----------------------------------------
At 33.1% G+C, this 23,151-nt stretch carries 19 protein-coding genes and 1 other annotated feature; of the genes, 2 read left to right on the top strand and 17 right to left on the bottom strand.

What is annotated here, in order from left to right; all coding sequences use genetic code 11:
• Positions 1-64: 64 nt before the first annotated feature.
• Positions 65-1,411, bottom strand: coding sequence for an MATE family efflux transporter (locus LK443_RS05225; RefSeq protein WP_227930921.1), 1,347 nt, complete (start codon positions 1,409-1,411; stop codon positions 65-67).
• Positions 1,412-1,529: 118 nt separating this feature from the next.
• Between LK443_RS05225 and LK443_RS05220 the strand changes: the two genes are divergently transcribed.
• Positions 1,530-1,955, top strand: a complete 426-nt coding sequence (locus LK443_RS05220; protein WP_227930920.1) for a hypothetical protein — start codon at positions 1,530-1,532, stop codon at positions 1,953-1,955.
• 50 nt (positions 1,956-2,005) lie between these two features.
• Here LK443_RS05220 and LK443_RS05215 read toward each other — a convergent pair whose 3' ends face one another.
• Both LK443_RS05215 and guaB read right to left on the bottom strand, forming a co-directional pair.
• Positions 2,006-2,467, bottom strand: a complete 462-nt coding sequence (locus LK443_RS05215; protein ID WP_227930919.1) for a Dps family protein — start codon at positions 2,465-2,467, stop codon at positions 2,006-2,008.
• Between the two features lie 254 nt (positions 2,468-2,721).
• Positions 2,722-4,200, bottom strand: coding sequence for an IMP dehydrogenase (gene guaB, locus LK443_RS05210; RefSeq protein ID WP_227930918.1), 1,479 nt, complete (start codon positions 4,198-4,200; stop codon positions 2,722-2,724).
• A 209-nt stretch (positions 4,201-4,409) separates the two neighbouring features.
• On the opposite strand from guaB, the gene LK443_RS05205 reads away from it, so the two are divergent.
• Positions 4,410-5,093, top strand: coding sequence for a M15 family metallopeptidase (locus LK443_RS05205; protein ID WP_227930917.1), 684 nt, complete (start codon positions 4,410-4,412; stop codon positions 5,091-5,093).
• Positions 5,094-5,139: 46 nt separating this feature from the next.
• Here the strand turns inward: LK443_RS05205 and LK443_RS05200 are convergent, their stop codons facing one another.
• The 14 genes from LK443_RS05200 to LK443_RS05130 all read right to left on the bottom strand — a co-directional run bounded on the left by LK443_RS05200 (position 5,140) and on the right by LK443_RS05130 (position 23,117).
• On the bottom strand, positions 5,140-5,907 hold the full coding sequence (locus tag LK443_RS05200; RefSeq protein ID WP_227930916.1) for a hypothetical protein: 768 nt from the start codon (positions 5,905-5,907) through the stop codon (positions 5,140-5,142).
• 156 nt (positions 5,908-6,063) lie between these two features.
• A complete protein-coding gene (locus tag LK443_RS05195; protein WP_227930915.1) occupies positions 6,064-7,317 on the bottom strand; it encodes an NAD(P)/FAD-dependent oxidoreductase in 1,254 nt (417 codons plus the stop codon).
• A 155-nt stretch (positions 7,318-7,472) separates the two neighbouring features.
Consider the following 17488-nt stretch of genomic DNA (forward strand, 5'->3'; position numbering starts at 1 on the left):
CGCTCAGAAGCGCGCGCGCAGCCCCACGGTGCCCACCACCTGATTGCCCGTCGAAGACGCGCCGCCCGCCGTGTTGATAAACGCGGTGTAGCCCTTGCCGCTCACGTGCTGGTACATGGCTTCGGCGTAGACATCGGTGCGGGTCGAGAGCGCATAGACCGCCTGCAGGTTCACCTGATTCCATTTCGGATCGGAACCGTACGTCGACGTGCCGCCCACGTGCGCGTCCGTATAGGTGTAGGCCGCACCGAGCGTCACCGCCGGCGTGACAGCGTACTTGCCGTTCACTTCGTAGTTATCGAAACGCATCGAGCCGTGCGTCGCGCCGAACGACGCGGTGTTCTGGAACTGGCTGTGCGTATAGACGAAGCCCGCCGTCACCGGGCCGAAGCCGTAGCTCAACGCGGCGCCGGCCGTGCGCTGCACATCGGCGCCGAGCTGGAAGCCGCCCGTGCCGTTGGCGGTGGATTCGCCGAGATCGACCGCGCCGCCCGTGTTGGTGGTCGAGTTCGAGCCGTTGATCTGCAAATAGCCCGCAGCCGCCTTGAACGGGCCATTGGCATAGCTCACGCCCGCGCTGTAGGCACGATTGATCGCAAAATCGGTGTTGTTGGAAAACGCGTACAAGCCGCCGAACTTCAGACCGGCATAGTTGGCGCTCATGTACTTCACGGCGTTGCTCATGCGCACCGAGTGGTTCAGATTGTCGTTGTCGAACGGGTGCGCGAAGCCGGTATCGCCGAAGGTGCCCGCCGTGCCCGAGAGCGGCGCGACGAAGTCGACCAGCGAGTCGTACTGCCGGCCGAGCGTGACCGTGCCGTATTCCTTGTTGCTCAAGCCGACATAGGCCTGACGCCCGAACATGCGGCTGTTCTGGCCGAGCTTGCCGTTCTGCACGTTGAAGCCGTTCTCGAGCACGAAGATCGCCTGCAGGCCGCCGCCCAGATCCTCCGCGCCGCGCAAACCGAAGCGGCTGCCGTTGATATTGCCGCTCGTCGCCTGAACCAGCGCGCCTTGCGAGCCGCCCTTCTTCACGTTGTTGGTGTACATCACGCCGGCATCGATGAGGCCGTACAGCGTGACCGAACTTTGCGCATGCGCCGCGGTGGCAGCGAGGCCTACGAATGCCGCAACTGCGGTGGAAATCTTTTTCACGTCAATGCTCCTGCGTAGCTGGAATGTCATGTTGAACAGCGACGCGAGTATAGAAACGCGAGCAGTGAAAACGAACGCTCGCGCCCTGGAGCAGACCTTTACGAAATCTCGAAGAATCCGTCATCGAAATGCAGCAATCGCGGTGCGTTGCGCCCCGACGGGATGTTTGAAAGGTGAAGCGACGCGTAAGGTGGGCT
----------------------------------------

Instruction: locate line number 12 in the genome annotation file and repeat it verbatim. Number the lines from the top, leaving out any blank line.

• Between the two features lie 254 nt (positions 2,468-2,721).